Medline: 3422261

Journal of Clinical Oncology 6(2): 218-226, 1988.

Short-term therapy for acute myelogenous leukemia.

Rohatiner AZ, Gregory WM, Bassan R, et al.


Since 1978, 187 patients (age range, 15 to 59, median 44 years) have received short-term chemotherapy as part of three sequential open studies (B-IX, X, Xb) or a randomized clinical trial (B-XI). An intended six cycles of Adriamycin (ADR) (doxorubicin; Adria Laboratories, Columbus, OH), cytarabine (ara-C), and thioguanine (TG) were administered with as short an intercycle time as possible. No further therapy was administered. Complete remission (CR) was achieved in 118 of 187 patients (63%). On univariate and multivariate analyses achievement of CR correlated adversely with a low serum albumin at presentation and an antecedent marrow disorder. Forty-five patients continue in first remission between 15 months and 8 1/2 years, no relapses being seen after 3 1/2 years (median follow-up, 3 1/2 years). The median duration of remission was 1 year. M3 morphology, a blast count less than 100 x 10(9)/L, and absence of hepatosplenomegaly correlated favorably with remission duration. There was no difference in duration of remission between patients receiving 3, 4, 5, or 6 cycles. The best results overall were achieved in patients under the age of 40, with 43% projected to remain free of disease at 5 years. Fifty patients remain alive between 17 months and 9 years, the predicted actuarial survival being 25% at 5 years.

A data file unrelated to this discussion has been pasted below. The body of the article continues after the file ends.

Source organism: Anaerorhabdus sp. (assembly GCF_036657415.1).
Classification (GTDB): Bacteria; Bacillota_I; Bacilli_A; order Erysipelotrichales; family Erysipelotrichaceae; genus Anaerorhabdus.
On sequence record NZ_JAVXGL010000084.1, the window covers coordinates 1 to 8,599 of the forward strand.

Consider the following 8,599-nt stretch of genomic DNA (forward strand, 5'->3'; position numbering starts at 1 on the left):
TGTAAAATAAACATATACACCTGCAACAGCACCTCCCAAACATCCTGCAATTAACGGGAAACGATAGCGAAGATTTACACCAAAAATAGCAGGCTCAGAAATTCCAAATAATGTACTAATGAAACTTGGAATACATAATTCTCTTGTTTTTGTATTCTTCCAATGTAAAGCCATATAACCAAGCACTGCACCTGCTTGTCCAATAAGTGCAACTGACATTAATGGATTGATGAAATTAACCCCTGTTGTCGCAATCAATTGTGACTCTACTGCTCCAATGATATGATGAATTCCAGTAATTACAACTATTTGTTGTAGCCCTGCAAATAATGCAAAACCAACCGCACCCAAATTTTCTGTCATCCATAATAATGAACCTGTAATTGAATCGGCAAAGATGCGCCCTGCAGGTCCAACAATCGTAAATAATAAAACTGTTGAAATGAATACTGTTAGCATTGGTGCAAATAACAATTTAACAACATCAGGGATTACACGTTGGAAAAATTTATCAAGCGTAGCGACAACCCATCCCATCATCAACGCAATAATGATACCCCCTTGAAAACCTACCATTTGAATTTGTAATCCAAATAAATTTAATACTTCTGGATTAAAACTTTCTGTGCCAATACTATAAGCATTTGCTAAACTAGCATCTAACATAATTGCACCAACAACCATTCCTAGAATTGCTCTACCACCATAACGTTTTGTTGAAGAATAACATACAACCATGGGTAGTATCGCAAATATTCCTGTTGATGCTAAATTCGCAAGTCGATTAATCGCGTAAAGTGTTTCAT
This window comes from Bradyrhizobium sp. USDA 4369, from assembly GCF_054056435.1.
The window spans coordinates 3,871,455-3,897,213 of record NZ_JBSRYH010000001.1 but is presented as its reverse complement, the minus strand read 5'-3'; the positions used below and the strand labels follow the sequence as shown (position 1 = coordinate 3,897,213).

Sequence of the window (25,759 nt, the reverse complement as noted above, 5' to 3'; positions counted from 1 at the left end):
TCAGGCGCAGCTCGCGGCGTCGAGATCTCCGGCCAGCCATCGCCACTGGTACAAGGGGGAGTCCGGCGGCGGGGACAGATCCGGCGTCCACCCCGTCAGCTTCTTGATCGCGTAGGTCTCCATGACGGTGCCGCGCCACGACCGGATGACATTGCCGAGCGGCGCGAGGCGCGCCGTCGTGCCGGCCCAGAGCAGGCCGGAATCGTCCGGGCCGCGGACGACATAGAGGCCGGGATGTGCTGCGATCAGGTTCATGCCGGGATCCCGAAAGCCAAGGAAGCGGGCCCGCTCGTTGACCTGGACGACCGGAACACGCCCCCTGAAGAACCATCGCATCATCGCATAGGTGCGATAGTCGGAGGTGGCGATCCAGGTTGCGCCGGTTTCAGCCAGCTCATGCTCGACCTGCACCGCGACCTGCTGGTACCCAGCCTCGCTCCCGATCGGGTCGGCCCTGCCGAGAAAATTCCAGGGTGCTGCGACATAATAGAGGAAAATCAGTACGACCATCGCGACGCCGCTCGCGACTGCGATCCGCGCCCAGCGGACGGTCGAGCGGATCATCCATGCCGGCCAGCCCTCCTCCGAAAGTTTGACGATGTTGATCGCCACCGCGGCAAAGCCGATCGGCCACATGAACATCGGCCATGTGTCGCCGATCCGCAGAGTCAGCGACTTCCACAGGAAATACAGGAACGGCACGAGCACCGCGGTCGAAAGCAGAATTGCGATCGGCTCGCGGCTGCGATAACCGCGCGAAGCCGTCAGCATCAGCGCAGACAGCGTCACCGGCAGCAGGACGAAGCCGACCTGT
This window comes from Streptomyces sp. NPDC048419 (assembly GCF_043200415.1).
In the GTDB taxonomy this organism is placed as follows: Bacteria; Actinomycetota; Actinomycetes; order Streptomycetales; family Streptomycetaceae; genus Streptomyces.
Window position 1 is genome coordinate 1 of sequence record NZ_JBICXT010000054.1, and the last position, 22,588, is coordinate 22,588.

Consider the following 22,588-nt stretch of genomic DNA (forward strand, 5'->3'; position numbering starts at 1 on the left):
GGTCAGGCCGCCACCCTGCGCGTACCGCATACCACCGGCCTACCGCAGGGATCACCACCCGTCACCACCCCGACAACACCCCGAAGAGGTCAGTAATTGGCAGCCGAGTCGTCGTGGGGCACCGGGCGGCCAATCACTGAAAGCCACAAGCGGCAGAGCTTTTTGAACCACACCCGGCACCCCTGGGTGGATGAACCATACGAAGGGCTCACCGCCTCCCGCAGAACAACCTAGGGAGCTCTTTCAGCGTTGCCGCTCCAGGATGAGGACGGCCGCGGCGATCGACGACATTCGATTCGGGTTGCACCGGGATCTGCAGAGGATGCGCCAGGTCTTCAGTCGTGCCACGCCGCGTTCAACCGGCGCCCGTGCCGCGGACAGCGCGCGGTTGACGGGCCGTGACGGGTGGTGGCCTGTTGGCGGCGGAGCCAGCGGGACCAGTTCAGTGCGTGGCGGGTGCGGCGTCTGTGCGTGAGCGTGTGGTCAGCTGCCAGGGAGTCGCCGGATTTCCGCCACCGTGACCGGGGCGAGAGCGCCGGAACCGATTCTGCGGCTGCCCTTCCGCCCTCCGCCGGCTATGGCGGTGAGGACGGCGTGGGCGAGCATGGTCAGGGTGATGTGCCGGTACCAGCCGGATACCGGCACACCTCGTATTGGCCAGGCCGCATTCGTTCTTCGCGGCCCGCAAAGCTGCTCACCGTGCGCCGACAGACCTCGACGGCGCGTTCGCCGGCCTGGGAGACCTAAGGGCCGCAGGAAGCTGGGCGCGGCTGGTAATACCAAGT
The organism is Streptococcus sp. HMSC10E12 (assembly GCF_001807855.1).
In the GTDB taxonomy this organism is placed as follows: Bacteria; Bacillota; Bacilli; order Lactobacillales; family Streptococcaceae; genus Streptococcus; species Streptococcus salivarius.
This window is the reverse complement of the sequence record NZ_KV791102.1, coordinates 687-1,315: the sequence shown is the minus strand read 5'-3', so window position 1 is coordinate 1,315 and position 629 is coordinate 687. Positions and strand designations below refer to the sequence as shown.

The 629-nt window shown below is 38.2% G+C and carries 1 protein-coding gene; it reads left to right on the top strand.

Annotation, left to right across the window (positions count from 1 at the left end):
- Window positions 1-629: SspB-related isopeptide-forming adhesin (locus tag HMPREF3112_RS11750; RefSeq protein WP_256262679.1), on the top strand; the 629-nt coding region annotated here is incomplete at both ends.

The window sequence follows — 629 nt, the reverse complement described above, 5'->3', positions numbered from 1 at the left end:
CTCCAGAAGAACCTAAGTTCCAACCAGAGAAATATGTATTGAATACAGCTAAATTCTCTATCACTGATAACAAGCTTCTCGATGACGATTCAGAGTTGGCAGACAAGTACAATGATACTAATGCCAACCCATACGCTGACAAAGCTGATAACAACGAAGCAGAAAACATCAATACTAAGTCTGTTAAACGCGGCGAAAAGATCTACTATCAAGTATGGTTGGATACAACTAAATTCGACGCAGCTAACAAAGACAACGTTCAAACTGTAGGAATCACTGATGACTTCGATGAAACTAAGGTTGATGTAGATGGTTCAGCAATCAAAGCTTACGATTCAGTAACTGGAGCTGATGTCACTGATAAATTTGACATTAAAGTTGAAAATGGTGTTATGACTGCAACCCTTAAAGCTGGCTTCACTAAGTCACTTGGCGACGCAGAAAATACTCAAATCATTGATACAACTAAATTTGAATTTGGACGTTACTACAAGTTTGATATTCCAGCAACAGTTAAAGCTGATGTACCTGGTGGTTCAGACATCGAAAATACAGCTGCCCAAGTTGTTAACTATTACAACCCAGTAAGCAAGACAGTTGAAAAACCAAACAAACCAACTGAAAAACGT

This is a service of:

Uni Logo

Rheinische Friedrich- Wilhelms- Universität Bonn
Medical Center

Dr. G. Quade